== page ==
Although many commentators attribute the shift in migration preferences to taxes—one recent Bloomberg article frames the NAR data in this manner—what’s largely driving the trend is housing costs. In fact, Census Bureau survey data consistently show that people move primarily for housing-related reasons, followed by family- and job-related reasons.
The Federal Reserve Bank of Atlanta tracks home-ownership affordability by metro area with an index that seeks to measure “the ability of a median-income household to absorb the estimated annual costs associated with owning a median-priced home.” The top 10 metro areas for unaffordability are a sort of who’s who of Democratic cities: Los Angeles–Long Beach–Anaheim tops the list, with New York–Newark–Jersey City rolling into the sixth spot as the first non-California metro. Miami–Fort Lauderdale–West Palm Beach is No. 12. That’s not cheap, but Florida’s other major metros, including Orlando-Kissimmee-Sanford and Tampa–St. Petersburg–Clearwater, are ranked far better on the Atlanta Fed’s index.
In 2017, Harvard’s Joint Center for Housing Studies concluded that almost 44 percent of all households and slightly more than 27 percent of renter households in the New York–Newark–Jersey City metro could afford a median-priced home in their area. In the Tampa–St. Petersburg–Clearwater metro, those numbers were about 63 percent and 51 percent, respectively.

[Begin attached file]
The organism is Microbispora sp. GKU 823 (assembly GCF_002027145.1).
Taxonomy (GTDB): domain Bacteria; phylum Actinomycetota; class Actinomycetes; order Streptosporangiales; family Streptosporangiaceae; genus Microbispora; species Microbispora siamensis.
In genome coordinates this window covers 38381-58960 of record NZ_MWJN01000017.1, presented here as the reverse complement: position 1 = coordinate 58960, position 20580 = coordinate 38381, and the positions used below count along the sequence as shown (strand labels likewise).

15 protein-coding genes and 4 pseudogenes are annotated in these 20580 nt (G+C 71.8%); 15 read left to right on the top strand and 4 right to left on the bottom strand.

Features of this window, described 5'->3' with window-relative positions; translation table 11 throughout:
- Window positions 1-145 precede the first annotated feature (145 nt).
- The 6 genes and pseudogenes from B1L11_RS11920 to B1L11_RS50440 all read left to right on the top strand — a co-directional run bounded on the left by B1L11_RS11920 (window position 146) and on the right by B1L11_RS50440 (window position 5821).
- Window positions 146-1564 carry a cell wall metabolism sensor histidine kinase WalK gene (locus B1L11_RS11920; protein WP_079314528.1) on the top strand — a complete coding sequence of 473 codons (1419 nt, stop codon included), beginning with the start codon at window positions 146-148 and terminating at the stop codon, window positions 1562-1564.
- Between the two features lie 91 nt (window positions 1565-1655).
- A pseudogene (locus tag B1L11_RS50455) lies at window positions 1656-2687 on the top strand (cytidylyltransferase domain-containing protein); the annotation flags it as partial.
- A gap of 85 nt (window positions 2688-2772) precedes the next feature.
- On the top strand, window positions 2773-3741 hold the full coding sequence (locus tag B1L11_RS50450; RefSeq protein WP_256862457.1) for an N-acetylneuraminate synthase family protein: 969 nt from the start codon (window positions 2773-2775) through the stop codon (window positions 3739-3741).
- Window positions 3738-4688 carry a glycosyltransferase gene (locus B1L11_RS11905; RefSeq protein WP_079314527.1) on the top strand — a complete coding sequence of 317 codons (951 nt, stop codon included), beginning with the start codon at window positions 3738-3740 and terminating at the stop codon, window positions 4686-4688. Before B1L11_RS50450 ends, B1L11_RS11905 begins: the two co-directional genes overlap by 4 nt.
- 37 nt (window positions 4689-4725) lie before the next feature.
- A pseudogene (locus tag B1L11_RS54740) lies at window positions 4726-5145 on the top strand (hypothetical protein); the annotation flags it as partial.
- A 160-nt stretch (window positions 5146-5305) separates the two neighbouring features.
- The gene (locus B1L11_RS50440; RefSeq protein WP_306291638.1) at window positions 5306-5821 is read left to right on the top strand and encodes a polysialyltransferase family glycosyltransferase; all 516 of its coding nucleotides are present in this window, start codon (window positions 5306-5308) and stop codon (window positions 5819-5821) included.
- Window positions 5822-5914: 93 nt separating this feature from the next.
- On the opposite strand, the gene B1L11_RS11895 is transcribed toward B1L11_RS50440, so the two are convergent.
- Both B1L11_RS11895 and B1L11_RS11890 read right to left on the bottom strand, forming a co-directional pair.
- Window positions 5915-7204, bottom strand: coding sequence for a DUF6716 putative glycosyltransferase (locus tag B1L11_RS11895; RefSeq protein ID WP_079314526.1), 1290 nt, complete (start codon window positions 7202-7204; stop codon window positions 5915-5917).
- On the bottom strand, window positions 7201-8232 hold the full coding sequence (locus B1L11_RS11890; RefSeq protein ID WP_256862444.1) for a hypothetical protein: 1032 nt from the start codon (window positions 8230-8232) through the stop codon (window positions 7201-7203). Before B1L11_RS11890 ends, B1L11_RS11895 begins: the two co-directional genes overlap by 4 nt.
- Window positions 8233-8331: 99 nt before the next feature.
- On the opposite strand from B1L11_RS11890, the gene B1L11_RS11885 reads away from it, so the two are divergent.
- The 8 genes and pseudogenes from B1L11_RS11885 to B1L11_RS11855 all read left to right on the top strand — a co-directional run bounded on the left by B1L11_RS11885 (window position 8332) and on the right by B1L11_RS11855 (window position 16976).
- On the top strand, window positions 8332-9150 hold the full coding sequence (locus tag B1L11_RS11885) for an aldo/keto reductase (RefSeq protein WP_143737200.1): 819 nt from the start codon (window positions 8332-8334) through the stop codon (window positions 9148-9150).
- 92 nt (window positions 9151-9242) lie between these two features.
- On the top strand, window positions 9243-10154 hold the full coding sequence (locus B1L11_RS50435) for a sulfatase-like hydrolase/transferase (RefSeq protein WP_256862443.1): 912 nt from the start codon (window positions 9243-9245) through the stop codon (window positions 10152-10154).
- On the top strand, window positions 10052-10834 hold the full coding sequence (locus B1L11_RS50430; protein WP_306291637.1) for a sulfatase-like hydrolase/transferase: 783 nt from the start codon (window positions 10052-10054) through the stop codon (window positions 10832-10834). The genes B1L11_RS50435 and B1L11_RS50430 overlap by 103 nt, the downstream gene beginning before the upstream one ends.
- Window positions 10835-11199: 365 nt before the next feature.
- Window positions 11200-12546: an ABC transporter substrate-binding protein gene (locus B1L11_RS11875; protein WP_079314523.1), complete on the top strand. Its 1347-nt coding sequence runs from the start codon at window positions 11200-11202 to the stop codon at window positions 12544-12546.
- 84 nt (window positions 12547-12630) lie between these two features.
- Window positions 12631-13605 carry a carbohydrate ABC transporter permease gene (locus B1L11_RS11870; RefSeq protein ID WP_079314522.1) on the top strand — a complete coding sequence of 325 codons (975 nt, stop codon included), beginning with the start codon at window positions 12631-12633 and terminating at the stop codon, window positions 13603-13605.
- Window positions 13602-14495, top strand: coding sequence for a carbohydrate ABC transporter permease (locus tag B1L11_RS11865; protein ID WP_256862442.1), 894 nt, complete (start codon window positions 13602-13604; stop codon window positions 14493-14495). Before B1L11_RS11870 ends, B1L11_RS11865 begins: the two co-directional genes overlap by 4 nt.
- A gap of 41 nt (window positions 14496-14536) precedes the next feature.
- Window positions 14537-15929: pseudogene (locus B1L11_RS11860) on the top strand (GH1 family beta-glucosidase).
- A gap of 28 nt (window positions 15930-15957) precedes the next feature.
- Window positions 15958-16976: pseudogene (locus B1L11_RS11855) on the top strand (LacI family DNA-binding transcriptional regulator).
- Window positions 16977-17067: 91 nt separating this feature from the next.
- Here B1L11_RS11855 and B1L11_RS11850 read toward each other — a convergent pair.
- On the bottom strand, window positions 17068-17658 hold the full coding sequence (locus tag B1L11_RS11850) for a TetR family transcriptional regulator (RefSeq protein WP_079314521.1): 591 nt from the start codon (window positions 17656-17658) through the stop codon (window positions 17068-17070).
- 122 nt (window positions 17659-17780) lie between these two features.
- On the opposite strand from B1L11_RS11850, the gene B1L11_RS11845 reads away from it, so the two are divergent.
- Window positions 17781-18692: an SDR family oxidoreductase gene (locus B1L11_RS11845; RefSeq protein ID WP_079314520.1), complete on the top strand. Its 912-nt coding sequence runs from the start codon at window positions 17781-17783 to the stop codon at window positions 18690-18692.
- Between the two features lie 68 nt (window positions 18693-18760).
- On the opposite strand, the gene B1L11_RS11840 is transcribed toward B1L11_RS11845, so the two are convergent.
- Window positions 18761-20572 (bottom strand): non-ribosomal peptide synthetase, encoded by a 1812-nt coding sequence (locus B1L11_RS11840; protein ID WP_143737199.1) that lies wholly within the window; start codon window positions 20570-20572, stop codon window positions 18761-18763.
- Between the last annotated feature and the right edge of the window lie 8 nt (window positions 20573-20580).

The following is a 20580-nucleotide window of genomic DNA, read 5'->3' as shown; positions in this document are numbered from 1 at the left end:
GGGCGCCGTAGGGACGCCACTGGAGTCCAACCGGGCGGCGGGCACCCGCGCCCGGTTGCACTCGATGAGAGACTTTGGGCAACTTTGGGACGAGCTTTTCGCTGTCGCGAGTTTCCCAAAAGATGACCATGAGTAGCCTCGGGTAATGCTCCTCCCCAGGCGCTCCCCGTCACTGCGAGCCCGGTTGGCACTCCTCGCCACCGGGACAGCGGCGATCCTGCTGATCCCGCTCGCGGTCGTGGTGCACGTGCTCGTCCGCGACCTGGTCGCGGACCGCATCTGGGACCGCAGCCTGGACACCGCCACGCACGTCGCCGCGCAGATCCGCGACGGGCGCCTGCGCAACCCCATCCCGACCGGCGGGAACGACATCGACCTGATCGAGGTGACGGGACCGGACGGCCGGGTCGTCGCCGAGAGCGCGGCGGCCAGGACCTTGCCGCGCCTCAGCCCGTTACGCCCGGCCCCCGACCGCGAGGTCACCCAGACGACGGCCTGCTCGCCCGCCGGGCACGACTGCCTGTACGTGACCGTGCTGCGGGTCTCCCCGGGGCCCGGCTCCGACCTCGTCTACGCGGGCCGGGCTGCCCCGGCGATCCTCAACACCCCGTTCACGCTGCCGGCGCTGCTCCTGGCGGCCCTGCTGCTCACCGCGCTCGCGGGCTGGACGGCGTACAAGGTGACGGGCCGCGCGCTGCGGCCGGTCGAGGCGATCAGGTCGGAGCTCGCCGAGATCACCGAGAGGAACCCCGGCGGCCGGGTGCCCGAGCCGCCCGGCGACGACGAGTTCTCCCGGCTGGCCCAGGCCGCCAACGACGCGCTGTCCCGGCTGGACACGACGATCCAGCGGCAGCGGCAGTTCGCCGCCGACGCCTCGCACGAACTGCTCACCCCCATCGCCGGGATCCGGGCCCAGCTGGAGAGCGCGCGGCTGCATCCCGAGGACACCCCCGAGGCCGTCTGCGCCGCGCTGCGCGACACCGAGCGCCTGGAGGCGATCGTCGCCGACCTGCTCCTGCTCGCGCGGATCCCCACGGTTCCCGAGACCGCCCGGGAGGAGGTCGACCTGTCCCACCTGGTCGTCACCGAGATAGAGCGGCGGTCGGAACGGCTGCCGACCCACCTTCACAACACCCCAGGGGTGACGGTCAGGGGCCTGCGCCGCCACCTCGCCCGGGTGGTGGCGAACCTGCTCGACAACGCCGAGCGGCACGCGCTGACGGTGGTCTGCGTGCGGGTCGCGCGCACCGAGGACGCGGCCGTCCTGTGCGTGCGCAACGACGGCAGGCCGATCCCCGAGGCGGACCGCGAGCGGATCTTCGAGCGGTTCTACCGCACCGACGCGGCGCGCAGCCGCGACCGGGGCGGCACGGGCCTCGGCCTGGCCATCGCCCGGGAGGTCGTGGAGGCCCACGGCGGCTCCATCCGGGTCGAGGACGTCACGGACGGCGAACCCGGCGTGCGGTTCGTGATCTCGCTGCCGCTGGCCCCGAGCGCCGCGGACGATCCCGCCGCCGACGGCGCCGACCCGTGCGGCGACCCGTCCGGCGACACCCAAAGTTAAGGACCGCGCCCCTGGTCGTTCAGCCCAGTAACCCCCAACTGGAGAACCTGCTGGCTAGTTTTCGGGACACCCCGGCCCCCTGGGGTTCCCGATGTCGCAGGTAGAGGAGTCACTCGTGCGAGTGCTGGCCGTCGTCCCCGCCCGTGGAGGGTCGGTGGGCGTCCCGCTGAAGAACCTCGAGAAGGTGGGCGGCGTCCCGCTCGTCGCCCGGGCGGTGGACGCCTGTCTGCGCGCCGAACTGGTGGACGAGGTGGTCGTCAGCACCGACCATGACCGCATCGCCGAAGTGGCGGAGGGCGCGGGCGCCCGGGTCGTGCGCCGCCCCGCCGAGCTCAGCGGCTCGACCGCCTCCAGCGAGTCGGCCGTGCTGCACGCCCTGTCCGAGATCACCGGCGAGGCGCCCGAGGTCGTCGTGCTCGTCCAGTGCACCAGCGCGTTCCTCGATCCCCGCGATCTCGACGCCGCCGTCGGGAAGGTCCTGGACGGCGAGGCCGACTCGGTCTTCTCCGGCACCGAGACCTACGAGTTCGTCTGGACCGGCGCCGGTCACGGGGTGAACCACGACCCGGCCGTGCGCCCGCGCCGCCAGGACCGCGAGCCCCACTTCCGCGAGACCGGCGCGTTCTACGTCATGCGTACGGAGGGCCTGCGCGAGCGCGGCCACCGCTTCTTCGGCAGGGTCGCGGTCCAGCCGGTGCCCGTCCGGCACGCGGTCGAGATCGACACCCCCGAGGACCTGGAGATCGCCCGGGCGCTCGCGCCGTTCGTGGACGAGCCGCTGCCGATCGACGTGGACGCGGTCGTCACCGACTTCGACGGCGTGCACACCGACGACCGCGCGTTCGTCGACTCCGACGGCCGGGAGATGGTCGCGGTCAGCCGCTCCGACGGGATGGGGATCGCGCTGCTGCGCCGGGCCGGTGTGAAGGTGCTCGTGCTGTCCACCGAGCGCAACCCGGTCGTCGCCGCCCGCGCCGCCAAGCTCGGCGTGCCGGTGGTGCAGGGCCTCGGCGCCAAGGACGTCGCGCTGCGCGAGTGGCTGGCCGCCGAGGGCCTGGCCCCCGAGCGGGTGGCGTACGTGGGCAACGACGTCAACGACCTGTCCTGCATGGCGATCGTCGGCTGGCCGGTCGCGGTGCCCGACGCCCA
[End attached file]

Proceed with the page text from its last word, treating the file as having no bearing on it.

What you’re getting for your dollar may be better in Florida than in New York as well. According to 2019 data, New York has the oldest owner-occupied homes, with a median age of 60 years. The economist Na Zhao at the National Association of Home Builders notes that “newer owner-occupied housing stock is mostly concentrated in the Sun Belt states where 14 out of 15 states, with the exception of California (43), have median owner-occupied housing stock age below the national median (39 years).” Zhao plots housing age against population growth and finds a correlation between the two variables: The older the stock, the lower the population growth. Survey data from 2021 show that the median New York home was built in 1957; the median Florida home is a full 30 years younger.